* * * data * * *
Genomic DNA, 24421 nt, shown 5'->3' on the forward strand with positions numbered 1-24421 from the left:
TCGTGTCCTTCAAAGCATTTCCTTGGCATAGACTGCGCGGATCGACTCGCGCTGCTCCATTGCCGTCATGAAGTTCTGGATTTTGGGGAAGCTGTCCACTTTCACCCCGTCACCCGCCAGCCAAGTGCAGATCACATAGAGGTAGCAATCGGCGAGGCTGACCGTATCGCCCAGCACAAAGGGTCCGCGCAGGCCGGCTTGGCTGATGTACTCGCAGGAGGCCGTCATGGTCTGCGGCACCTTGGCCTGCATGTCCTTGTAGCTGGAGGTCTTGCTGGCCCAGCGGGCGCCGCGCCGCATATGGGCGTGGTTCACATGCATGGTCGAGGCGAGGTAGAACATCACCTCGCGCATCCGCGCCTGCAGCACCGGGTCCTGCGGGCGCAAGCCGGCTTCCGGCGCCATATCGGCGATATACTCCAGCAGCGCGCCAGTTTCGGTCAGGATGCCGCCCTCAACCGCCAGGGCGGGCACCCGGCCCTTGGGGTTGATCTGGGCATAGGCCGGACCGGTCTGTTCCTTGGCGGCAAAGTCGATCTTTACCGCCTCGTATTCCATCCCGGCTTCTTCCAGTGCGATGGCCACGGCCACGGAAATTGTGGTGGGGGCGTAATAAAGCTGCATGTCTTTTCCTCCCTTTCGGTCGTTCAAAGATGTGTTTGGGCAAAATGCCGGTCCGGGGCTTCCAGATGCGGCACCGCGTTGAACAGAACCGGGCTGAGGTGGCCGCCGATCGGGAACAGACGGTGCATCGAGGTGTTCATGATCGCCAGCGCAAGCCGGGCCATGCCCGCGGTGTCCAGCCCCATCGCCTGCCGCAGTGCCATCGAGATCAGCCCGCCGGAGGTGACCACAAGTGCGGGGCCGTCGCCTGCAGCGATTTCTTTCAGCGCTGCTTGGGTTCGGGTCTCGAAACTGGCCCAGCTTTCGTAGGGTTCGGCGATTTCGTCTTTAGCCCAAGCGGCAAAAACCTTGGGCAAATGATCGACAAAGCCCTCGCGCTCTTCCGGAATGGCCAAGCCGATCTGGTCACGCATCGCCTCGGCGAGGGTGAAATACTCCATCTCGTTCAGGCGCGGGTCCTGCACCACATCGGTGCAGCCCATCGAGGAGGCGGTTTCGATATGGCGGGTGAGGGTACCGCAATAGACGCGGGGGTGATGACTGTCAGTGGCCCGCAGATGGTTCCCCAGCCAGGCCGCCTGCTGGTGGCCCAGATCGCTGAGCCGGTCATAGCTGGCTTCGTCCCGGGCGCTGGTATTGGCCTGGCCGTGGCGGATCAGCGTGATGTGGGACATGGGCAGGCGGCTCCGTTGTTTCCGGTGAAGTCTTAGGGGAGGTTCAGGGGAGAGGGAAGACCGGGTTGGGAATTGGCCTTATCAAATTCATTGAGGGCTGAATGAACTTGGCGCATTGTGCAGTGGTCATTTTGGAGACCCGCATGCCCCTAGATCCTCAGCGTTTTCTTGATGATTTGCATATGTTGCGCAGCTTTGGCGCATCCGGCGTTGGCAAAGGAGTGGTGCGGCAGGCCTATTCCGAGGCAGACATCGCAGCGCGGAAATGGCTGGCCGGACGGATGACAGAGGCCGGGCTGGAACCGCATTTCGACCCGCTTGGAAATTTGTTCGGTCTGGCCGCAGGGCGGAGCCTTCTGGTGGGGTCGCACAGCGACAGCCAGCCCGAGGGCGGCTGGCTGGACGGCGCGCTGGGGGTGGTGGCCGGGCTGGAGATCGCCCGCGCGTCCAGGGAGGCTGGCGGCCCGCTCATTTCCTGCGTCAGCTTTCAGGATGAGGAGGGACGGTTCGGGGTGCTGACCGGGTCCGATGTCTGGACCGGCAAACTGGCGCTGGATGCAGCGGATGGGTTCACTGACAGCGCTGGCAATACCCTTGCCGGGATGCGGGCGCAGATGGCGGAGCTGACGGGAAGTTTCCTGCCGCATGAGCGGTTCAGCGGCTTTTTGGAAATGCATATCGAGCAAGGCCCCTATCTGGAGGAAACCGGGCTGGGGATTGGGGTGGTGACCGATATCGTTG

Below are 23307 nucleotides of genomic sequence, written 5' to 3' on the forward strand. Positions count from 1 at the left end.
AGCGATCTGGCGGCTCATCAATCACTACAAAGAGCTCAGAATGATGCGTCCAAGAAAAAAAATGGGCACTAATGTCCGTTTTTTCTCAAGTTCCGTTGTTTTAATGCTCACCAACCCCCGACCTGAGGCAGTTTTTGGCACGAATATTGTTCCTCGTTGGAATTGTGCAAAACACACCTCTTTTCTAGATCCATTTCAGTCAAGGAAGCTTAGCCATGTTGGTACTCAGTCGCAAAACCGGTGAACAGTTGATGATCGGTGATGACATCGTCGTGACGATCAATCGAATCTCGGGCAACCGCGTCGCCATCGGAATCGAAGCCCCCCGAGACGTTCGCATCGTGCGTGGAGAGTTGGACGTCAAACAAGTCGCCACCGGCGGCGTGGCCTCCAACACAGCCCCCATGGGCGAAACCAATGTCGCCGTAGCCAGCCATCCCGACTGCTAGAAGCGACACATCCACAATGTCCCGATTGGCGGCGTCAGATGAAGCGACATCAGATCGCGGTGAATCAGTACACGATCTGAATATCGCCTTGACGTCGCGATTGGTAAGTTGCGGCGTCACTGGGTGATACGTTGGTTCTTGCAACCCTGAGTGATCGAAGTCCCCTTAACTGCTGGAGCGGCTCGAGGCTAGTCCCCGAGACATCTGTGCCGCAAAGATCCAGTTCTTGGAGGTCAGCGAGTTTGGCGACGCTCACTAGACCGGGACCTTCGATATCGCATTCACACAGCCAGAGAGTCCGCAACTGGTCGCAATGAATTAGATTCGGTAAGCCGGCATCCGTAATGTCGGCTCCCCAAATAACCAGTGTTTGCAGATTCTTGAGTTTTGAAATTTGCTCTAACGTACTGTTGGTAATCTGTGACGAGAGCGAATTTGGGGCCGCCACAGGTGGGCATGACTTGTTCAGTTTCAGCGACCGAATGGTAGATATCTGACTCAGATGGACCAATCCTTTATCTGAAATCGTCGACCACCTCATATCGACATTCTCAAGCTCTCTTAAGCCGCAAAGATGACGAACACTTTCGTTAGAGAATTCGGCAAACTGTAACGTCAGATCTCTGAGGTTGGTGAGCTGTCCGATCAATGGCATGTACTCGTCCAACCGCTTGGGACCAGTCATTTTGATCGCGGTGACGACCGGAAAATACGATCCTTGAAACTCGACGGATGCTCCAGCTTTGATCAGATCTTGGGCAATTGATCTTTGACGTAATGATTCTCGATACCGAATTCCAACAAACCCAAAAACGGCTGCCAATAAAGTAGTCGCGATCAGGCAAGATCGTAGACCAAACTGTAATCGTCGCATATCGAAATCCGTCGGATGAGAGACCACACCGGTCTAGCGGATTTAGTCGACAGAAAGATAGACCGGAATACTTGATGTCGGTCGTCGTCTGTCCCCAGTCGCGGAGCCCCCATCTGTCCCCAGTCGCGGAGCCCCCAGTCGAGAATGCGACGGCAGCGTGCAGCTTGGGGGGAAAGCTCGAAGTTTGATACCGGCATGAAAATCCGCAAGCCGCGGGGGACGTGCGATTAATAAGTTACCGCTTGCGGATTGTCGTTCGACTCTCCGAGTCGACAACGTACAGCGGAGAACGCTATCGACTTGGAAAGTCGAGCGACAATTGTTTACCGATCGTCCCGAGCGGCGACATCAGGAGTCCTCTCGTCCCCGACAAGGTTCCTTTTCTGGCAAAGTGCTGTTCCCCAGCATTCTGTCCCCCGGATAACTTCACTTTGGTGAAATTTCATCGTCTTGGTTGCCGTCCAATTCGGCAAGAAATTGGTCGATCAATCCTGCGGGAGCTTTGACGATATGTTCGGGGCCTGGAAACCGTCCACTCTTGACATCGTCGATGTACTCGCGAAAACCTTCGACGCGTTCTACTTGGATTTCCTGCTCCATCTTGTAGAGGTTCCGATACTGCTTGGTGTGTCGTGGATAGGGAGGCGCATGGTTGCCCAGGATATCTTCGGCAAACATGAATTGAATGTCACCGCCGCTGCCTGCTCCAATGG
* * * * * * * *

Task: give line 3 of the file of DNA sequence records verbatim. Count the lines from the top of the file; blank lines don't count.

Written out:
Below are 23307 nucleotides of genomic sequence, written 5' to 3' on the forward strand. Positions count from 1 at the left end.